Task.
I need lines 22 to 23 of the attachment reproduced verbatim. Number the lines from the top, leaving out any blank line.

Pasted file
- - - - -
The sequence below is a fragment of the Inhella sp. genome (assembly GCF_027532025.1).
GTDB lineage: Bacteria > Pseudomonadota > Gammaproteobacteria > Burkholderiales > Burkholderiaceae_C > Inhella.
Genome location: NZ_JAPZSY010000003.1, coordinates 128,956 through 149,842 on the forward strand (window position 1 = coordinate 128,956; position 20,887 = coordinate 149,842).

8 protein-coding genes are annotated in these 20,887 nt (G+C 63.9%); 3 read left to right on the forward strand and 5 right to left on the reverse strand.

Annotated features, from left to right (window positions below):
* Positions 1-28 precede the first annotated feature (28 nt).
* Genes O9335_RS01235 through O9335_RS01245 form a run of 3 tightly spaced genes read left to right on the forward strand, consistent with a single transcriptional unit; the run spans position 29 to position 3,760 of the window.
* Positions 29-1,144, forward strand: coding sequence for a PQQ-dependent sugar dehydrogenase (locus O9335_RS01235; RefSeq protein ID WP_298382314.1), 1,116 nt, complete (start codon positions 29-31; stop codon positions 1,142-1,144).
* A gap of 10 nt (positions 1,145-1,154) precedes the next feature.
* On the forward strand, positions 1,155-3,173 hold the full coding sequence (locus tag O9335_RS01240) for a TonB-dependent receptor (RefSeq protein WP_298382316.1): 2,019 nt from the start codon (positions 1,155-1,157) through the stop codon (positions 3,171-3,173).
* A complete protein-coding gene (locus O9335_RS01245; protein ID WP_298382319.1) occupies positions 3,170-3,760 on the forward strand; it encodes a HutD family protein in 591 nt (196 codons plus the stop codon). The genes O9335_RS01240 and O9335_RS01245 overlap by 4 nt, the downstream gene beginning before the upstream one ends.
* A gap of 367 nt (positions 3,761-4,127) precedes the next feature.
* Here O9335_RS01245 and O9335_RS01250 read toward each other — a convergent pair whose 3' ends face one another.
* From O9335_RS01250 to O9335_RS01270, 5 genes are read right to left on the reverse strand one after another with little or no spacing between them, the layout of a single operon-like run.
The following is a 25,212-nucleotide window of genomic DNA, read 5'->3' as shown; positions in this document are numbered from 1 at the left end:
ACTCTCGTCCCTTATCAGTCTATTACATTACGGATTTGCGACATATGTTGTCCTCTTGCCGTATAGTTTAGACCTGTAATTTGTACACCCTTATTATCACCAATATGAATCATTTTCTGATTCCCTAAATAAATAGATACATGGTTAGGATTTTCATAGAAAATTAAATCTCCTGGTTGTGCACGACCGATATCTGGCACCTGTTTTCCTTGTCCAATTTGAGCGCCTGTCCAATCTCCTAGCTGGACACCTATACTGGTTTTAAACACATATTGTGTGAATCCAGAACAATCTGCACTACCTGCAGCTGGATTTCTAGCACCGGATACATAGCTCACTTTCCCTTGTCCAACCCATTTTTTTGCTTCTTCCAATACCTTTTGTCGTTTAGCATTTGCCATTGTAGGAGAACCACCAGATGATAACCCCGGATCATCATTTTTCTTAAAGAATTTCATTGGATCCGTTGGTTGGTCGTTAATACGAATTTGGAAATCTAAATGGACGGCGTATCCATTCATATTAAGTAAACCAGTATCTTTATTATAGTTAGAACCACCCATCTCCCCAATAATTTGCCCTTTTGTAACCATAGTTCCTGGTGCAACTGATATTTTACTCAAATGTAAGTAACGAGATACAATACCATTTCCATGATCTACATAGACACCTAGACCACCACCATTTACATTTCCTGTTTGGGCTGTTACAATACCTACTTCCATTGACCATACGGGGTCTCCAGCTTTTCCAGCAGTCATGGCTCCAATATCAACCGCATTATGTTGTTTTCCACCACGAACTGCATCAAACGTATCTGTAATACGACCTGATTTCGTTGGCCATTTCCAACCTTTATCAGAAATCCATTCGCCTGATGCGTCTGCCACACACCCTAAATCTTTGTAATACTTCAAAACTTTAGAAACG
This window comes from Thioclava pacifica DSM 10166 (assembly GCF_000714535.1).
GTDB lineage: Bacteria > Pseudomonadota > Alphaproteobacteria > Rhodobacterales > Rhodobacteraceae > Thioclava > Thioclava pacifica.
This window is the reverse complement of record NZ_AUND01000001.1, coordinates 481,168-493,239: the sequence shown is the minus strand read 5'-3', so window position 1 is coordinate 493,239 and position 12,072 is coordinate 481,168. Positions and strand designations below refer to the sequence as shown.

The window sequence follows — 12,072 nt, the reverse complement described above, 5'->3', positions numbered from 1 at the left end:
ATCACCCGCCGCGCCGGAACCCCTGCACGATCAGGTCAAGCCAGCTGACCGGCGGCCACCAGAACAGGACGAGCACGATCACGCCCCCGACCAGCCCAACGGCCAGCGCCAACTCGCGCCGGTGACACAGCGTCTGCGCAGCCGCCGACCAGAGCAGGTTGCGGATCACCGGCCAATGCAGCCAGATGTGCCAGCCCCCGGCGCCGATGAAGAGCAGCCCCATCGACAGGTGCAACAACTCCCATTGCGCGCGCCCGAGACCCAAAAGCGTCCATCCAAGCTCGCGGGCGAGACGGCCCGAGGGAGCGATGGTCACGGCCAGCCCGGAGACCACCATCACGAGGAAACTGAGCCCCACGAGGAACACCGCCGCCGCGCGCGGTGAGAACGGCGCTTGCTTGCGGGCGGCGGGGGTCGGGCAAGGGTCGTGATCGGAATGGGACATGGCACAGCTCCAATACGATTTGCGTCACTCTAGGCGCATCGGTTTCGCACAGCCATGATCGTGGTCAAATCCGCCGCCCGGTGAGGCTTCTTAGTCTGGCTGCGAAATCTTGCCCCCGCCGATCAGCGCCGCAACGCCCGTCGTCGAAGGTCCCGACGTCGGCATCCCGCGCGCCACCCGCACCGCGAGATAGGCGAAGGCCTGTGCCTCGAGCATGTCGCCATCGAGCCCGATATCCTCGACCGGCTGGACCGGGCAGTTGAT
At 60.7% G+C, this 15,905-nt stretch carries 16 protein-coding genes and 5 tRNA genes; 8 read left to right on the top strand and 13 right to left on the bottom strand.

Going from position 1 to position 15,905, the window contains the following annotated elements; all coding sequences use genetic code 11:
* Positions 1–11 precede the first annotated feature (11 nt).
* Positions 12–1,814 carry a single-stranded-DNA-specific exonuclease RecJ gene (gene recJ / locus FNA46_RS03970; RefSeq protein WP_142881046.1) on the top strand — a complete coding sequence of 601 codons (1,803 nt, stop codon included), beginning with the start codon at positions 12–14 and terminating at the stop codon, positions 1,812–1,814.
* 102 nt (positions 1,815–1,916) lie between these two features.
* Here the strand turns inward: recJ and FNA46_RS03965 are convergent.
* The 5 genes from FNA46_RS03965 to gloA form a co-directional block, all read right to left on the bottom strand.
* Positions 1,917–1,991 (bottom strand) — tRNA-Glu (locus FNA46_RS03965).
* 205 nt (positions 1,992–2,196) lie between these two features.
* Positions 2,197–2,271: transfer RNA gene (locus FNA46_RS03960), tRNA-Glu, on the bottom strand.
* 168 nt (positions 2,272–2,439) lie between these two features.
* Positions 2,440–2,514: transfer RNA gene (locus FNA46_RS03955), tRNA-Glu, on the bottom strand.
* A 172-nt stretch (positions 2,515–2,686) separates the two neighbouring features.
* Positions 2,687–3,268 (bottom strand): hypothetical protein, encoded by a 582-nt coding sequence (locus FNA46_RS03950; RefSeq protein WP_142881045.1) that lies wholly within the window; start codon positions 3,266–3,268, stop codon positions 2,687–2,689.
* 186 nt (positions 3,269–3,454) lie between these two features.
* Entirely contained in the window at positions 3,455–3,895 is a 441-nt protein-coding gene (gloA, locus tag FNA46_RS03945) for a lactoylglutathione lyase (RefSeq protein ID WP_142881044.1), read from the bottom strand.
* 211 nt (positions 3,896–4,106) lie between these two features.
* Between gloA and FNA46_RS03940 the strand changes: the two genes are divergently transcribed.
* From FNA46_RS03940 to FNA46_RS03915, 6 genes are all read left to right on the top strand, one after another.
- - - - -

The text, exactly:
At 60.7% G+C, this 15,905-nt stretch carries 16 protein-coding genes and 5 tRNA genes; 8 read left to right on the top strand and 13 right to left on the bottom strand.

Going from position 1 to position 15,905, the window contains the following annotated elements; all coding sequences use genetic code 11: